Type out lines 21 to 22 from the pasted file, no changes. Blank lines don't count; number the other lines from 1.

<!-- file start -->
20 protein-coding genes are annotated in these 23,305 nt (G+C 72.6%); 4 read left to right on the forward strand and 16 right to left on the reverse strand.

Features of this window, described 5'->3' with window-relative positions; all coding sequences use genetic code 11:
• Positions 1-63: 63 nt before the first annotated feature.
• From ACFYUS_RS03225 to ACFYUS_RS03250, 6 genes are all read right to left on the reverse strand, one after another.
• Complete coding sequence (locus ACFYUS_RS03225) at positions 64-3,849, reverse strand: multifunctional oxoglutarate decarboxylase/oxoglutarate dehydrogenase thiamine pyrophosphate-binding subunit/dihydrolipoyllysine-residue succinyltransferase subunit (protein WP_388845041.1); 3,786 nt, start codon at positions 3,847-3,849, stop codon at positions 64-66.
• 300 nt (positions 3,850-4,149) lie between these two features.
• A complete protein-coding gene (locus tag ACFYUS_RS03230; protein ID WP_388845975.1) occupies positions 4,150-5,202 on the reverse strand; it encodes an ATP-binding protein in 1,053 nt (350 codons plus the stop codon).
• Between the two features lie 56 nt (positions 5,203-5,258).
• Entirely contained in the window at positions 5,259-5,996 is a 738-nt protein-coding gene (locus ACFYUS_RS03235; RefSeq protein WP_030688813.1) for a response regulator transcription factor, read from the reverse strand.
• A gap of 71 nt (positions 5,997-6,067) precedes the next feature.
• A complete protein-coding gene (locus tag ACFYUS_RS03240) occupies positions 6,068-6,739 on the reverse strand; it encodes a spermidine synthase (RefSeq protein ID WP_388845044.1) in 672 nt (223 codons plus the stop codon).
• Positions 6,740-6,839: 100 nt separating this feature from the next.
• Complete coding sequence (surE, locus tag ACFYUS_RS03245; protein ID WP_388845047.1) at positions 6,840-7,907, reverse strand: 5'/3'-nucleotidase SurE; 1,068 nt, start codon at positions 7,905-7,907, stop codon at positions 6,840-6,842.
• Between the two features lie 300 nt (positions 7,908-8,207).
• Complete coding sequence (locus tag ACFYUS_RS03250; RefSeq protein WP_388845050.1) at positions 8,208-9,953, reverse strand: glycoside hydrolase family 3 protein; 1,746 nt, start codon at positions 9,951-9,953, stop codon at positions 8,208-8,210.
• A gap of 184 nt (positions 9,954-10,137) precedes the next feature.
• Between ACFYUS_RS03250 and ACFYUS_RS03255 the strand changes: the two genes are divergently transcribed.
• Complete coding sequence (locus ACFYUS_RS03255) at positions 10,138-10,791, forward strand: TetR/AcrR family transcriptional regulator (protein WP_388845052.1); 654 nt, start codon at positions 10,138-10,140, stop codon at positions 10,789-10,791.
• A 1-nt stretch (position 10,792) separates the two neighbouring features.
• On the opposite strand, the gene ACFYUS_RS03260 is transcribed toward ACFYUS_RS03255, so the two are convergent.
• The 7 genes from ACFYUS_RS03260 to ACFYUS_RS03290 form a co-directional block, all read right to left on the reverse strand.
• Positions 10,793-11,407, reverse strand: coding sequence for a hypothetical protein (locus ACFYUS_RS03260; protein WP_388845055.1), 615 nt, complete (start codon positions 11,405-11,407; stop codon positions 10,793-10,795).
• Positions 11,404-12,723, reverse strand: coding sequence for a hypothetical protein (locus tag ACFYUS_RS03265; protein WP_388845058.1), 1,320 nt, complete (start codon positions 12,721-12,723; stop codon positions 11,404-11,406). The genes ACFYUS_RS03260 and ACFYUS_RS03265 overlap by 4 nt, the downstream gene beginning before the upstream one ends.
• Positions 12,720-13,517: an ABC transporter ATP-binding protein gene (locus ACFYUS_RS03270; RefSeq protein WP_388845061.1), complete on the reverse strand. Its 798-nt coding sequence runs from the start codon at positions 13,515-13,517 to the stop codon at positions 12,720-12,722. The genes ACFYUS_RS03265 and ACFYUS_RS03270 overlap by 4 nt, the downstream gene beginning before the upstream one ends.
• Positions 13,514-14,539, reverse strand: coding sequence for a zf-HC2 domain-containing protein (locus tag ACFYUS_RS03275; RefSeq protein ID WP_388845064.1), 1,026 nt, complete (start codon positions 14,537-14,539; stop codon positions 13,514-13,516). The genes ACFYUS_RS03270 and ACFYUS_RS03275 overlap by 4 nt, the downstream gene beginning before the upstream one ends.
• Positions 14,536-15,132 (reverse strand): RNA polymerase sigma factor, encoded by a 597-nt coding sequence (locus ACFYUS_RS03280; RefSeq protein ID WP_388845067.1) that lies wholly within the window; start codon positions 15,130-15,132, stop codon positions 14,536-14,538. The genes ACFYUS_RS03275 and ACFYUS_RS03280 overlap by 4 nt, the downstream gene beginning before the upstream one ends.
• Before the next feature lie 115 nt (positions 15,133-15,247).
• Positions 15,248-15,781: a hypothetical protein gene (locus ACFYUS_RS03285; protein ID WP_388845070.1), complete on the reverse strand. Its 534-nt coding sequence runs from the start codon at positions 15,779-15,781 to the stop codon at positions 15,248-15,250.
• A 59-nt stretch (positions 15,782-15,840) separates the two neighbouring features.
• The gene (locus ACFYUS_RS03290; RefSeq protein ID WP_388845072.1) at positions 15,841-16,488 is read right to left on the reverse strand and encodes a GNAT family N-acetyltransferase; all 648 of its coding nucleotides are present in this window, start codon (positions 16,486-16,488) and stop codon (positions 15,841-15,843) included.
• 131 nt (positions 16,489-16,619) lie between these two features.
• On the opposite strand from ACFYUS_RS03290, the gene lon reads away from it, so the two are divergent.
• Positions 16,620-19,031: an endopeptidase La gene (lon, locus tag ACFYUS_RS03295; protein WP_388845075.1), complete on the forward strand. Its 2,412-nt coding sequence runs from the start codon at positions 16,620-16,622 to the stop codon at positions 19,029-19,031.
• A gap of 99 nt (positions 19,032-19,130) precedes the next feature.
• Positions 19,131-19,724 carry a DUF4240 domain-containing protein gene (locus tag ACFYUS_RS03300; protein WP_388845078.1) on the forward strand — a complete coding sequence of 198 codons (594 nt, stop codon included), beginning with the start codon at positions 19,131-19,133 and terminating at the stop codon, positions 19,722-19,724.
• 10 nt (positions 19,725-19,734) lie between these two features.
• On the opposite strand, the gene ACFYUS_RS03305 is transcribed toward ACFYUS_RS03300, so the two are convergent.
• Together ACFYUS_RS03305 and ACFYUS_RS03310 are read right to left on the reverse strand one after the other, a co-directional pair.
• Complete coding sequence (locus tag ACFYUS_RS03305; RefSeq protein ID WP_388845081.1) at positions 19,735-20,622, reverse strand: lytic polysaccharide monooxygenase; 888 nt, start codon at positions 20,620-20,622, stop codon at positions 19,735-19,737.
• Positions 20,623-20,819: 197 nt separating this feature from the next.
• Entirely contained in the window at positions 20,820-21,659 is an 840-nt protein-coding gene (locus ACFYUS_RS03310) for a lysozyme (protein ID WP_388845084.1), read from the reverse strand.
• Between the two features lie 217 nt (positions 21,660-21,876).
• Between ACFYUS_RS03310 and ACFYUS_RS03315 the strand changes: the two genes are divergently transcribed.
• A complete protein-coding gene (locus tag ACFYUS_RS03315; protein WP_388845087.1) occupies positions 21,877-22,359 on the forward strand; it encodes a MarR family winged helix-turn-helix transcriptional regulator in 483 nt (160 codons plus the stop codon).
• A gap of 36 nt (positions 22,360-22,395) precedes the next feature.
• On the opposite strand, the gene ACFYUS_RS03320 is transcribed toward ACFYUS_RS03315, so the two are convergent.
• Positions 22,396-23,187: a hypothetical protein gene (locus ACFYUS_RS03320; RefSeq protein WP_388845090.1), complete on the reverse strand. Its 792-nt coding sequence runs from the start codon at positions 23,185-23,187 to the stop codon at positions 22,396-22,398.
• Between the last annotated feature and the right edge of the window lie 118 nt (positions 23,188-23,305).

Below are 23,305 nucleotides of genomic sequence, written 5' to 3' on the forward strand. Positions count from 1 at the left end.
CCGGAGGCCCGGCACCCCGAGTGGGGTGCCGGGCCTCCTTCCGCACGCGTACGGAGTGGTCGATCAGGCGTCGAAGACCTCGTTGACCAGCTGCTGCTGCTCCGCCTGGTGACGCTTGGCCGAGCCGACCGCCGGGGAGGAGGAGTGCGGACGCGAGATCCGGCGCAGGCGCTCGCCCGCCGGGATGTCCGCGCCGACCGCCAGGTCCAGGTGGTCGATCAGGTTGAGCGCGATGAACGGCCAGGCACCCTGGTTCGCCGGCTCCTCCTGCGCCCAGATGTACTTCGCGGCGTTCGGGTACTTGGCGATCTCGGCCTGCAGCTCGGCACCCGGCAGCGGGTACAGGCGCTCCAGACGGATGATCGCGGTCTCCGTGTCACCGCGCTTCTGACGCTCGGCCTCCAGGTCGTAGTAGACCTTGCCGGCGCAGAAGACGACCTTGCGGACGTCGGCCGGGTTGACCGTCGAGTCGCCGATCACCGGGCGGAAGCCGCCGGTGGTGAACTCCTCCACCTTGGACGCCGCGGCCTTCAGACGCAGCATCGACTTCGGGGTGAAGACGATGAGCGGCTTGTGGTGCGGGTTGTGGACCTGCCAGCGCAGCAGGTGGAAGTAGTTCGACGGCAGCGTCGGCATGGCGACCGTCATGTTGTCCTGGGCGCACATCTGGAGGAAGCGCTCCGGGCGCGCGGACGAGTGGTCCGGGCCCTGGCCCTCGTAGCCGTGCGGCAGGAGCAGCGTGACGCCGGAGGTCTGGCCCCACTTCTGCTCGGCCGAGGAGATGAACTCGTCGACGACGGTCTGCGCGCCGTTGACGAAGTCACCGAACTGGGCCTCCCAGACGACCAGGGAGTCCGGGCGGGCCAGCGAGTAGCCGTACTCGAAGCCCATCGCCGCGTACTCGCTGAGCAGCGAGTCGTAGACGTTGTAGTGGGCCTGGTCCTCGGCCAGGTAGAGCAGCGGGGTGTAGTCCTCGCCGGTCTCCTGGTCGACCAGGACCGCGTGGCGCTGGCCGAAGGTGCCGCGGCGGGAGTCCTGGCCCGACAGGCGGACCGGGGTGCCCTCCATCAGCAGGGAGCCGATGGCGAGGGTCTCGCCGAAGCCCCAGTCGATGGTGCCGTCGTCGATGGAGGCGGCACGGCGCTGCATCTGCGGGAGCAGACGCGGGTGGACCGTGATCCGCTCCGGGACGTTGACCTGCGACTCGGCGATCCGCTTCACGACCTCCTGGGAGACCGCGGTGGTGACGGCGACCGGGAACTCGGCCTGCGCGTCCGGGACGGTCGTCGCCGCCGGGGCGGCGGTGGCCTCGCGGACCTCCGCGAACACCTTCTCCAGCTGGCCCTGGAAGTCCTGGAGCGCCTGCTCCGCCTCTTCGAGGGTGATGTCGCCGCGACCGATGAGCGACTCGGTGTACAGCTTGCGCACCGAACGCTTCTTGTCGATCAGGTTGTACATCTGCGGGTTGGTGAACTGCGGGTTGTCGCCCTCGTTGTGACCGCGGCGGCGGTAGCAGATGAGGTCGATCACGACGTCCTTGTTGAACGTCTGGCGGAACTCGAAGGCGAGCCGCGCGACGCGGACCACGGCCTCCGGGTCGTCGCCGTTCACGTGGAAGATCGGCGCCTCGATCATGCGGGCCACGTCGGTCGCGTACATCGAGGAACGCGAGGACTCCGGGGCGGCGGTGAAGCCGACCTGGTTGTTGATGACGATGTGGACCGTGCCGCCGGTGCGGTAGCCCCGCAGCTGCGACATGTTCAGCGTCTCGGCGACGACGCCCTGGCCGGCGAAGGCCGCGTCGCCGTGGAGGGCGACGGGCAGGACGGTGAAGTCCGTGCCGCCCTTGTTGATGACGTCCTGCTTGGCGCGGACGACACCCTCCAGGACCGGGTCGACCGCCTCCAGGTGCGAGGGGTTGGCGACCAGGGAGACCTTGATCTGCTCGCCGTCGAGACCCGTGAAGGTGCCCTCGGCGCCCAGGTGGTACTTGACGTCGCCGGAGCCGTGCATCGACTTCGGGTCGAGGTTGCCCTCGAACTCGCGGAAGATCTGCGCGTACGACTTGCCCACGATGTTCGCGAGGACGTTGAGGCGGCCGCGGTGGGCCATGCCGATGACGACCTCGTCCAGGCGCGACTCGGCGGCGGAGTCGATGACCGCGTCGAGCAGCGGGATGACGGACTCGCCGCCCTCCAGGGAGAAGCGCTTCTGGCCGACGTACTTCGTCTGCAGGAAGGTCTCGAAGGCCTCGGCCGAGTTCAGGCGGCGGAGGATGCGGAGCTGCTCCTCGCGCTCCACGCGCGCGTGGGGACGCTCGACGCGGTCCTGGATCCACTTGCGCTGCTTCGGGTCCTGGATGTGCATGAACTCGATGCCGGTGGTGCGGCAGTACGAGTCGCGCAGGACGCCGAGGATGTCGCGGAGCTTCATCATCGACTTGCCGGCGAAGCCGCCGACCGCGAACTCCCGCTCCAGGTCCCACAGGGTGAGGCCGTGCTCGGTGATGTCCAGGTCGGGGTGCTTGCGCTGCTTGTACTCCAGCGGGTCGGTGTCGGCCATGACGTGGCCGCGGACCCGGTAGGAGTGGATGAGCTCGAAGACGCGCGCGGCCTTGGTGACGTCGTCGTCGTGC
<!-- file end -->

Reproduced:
• The 7 genes from ACFYUS_RS03260 to ACFYUS_RS03290 form a co-directional block, all read right to left on the reverse strand.
• Positions 10,793-11,407, reverse strand: coding sequence for a hypothetical protein (locus ACFYUS_RS03260; protein WP_388845055.1), 615 nt, complete (start codon positions 11,405-11,407; stop codon positions 10,793-10,795).